In the event that you’ve got 100 free minutes in the middle of your work day, take the time to watch Of Oz the Wizard, Matt Bucy’s feature-length re-edit of The Wizard of Oz that organizes every word spoken aloud in the 1939 classic into alphabetical order. Even if you don’t, create 100 free minutes. Lie to your boss. Fake a stroke. Claim you’ve got Midwinter Madness. It will be worth it.

Now that we’ve all watched the video in full and not passively tolerated it for forty-five seconds before giving up, we can recognize it for the masterstroke of avant-garde experimentalism that it is. Bucy has created a playfully sacrilegious thesis on the tensions between order and chaos, between the concrete and the abstract, a provocation that takes the soft-focus face of classic Hollywood and Picassofies it into something hostile, unsettling, and altogether unrecognizable.

The most immediate question that the video poses is why Bucy would take what must have been a huge amount of time to meticulously stitch this thing together in the first place. The answer to this question embeds itself in a different, perhaps more easily resolved question: why The Wizard of Oz? Bucy could’ve hacked and slashed his way through The Dark Knight, or Gunga Din, or whatever movie he felt like with no more difficulty than it took to create Of Oz the Wizard. The qualities specific to Victor Fleming’s seminal fantasy of Tinseltown artifice illuminate Bucy’s overall intentions with this titanic piece of work. The Wizard of Oz chiefly revolves around fakery, and the underrated values of fakery as an avenue towards knowledge of both the self and the world surrounding it. Dorothy Gale goes through a crisis of conscience after fleeing her provincial Kansas home, while her dream-state subconscious manifests her doubts and anxieties in story-book avatars for her friends and nemeses in waking life. Through garbled means — a typically Campbellian journey through a spectacular plane of pure imagination, complete with a canny literalization of a nightmare in the Wicked Witch of the West — Dorothy is able to make sense of the frightening vicissitudes of life and its attendant responsibilities. She awakens from her stupor to find that it was all a dream, that is to say, not real. And yet that doesn’t make the lessons she’s learned any less valid or valuable. (And on the metatextual level, the film medium’s gap-closing edits reinforce the notion of cinema as dream.)

Bucy’s film ironically counters the core thesis of Fleming’s film, imposing militaristic order on the candy-colored fantasia originally imagined by L. Frank Baum. Bucy puts the oneiric state in which the film primarily operates into a vice grip until all the wonderment, spontaneity, and indeed, life has been drained out of it. The alphabetization calls to mind rigidity and solidity, the human impulse to wrestle knowledge into submission through clearly defined figures and facts rather than approach understanding as a fluid process never fully completed. Those so inclined could interpret Bucy’s work here as a satire of the nascent culture of harebrained fan theories that clumsily attempt to knit a complex work of pop art into an equation with a hard-and-fast solution that only they have been smart enough to see. The most felicitous touch of all? That when stripped of their context and shoved into a more objective sort of order, these words mean nothing. The video’s complete gibberish, undercutting any association between the concepts of organization and efficacy of communication.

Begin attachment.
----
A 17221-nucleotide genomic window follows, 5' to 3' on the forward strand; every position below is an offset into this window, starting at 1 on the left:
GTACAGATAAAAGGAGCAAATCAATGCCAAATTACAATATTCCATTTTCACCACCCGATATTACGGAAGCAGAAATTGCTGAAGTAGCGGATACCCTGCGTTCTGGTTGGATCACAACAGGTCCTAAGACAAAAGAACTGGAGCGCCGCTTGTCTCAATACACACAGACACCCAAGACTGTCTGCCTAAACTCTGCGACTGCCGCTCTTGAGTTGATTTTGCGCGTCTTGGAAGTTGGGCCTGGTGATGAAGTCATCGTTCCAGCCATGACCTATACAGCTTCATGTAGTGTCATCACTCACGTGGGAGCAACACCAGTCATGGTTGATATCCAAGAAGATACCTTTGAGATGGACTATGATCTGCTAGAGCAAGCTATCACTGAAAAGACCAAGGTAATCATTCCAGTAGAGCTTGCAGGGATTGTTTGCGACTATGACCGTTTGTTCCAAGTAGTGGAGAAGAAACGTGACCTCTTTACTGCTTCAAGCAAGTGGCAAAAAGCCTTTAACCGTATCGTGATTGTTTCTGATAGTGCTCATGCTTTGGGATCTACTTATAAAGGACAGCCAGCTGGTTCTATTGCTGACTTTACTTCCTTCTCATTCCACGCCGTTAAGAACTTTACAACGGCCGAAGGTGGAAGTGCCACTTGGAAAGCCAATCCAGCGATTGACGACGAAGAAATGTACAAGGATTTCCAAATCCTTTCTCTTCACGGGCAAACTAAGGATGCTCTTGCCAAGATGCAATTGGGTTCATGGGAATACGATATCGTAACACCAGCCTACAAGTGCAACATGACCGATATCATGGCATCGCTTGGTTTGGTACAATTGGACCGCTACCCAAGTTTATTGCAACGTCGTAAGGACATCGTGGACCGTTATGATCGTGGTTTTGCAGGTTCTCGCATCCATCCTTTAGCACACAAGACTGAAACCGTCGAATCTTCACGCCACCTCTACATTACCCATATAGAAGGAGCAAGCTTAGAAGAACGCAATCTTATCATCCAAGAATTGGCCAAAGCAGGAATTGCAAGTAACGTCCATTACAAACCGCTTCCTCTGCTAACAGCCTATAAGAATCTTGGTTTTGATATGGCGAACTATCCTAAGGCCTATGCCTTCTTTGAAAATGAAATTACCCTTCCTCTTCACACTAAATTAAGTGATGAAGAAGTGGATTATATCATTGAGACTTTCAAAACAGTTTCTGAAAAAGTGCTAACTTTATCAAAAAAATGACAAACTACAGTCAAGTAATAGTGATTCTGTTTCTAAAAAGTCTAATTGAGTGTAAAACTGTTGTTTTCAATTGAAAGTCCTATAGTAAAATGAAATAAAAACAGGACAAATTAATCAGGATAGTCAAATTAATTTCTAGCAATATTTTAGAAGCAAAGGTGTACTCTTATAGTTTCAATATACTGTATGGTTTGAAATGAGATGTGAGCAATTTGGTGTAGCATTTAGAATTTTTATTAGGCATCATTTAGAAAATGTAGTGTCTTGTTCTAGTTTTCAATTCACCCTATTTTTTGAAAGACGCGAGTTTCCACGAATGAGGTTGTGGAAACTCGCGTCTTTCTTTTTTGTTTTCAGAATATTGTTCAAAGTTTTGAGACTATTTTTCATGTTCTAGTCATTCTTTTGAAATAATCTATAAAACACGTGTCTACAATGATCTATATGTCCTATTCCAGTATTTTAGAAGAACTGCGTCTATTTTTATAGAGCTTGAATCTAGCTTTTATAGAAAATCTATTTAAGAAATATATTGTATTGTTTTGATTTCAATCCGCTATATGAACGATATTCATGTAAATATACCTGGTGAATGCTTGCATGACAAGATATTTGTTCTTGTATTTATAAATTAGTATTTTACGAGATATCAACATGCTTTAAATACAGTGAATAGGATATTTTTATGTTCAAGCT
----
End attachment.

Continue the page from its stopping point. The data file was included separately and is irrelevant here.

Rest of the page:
Bucy’s video is fascinating, but it ain’t pleasant. It’s frequently somewhat scary, sometimes for sadly extra-textual reasons (hearing a young Judy Garland moan the word “frightened” over and over again is a killer), sometimes simply because the word “from” turns into an aggressive bark or sub-human grunt after enough repetition. In short, it does what an experimental film with this level of irreverence and ambition ought to do, which is 1) put the saps watching it off-balance, and 2) challenge something they thought they knew. The neatest thing about Bucy’s use of The Wizard of Oz isn’t the film’s interplay with dream-states, but rather that stature it holds in American pop-cultural esteem. Fleming’s timeless fable is one of a select few pieces of entertainment that have stood the test of time as a universal touchstone experience; pretty much everyone sees The Wizard of Oz as a kid, and has vivid memories of flying monkey-related traumas. On The Sopranos, Lorraine Bracco-played shrink Dr. Melfi taps Fleming’s picture as a symbol of primal childhood fear, zeroing in on how it acquaints the most underdeveloped parts of the brain with the sensation of terror. In mutilating the American public’s collective childhood best friend and revealing the depths of disturbing fear that have laid latent within, Bucy has completed his conceptual Frankenstein’s monster. He re-animated a zombified classic of American cinema, transplanted its toes onto its forehead, and then strung the hideous aberration up as an example via Vimeo. Is it too early to start naming contenders for Best Film of 2016?